Education Policy Committee

2 July 2014

Arthur Burns is Chair of the Education Policy Committee. He writes:

Arthur BurnsThe RHS takes a keen interest in history teaching in higher education and schools. The Education Policy Committee monitors trends in history education and provides expert advice to government and others in relevant consultations.The Committee brings together RHS councillors and officers and co-opted members representing key interests in this area. These include History UK, representing History in HE, the Historical Association, representing teaching in schools, the chief HMI for History at Ofsted, and the discipline lead for History at the Higher Education Academy.

The State of History

The Committee analyses the state of history in the universities looking at trends in admissions, curriculum design and delivery. We monitor the fortunes of history teaching across a spectrum that includes single-subject history departments, multi-disciplinary humanities departments, and historians teaching in other departments such as languages. We work closely with History UK and the HEA to support efforts to deliver high quality undergraduate and taught masters programmes. Representatives of the RHS frequently speak at educational events and provide expert advice to other bodies. We advised, for example, on the 2013-14 review of the History Benchmarking document produced by the Quality Assurance Agency, which I co-chair. Universities now operate in a rapidly changing environment in terms of globalization, performance measures, student expectations and a more fluid admissions system. This can lead to unpredictable changes in recruitment and financial viability for departments in all parts of the sector. Concerns about commercial sensitivity make it harder than ever to obtain reliable data concerning the health or otherwise of history in the universities.  Consequently the RHS envisages that a top priority over the next few years will be to establish a better understanding of trends affecting the fortunes of the discipline. This can then be used to underpin more effective and timely responses to the changing academic landscape.

The National Curriculum

The RHS also plays an increasingly important role in discussions about teaching history at schools, where it has developed a close working relationship with the Historical Association. In recent months we have been deeply involved in discussion of the future shape of history from the National Curriculum via GCSE to A-level. We have made submissions to all the relevant formal consultations and the Department of Education has invited us to help finalise specifications for the National Curriculum and GCSE.  We have had representation on the advisory boards of all the major examining bodies for GCSE and A-Level.  We always aim to ensure that history in schools offers the best possible preparation for further study of the subject while also providing a rounded historical education for those who will not go on to study it at a higher level. The RHS also offers advice to Examination Boards on the development of history specifications, and once a year convenes a meeting of representatives of these bodies to examine trends in entries and student performance in History at GCSE and A-level.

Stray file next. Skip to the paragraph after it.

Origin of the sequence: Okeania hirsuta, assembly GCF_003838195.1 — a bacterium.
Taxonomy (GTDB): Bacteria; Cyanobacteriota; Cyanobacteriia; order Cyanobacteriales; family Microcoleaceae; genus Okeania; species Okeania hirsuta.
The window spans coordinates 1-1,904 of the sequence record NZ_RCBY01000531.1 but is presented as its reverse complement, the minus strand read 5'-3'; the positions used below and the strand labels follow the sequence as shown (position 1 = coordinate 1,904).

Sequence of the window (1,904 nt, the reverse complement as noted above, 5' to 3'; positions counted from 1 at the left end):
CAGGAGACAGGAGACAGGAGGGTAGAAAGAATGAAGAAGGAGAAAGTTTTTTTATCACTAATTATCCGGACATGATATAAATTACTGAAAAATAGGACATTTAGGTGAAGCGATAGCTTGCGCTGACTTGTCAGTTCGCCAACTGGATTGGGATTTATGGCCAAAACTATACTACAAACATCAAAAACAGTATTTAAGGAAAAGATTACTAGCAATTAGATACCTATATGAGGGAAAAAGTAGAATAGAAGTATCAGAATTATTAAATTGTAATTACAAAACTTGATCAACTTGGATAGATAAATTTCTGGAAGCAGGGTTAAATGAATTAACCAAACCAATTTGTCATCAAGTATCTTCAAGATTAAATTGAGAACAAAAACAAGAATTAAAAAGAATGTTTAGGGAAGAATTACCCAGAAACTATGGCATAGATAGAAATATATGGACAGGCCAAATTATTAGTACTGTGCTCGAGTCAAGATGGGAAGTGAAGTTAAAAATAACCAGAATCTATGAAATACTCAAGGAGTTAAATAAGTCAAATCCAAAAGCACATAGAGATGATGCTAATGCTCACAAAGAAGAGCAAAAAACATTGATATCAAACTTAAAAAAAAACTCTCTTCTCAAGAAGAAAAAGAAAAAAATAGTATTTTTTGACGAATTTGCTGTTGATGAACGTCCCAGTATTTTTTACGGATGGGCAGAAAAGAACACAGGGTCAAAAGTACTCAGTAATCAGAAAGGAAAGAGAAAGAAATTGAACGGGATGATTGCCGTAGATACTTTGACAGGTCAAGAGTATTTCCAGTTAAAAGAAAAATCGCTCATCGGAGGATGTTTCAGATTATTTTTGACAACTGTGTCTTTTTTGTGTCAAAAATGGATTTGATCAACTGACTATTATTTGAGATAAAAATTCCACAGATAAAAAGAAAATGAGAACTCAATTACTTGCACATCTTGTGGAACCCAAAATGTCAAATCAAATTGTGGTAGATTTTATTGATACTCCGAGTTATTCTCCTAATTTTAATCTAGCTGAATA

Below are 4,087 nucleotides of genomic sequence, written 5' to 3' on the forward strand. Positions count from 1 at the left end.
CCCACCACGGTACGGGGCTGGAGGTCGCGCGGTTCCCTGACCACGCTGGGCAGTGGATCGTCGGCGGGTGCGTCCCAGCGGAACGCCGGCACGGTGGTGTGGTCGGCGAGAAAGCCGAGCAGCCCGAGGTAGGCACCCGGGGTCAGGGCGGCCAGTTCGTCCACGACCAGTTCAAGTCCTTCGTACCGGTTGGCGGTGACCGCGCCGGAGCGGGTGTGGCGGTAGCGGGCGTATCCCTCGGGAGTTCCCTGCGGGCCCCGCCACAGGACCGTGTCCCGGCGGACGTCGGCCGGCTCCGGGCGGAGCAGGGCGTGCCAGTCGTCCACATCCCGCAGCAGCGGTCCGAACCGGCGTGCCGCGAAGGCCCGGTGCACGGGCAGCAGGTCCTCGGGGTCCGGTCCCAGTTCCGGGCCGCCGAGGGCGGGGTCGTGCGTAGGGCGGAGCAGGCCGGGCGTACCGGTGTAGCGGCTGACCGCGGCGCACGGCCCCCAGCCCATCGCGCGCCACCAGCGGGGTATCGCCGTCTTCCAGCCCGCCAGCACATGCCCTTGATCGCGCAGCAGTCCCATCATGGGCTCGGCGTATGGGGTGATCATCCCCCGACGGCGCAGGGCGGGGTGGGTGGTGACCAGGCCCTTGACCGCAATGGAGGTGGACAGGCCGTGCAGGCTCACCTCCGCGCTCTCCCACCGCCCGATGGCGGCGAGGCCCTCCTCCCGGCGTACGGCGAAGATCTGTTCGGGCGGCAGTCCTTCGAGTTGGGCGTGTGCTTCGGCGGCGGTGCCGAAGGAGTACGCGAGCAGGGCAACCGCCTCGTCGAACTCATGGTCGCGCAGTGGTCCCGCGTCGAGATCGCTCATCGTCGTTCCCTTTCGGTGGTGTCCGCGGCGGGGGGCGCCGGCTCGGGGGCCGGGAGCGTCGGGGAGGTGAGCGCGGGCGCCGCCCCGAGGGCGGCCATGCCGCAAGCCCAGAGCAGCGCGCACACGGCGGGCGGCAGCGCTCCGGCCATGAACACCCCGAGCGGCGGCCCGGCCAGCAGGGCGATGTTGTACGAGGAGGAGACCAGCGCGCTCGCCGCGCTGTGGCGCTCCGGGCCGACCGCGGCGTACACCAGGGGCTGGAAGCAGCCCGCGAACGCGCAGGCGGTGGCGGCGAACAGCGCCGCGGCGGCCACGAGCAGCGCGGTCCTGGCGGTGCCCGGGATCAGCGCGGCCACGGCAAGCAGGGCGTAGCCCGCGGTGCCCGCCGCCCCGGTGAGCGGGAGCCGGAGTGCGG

Bridging the Gap

Our interest in history at both school and university allows us to help bridge the gap between them, particularly in two areas.  One is the rapidly changing landscape of provision for teacher training in history, where the changing role of university departments may pose a threat to the provision of training in subject-specific knowledge and skills. Second, as teachers in schools face significant changes to the curriculum they are required to deliver at all levels, including a wider range of options outside the more familiar British and European fields, we need to ensure that they are able to provide up-to-date and well-supported teaching in areas and periods which may be unfamiliar to them. We plan to work with the Historical Association to explore how historians at universities can provide the continuing professional development and educational resources necessary to best achieve this.

Arthur Burns is Professor of Modern British History at King’s College London. A former RHS literary director, he is an experienced academic editor, and has a long-standing interest in curriculum issues. He is a parent governor of Saffron Walden County High School.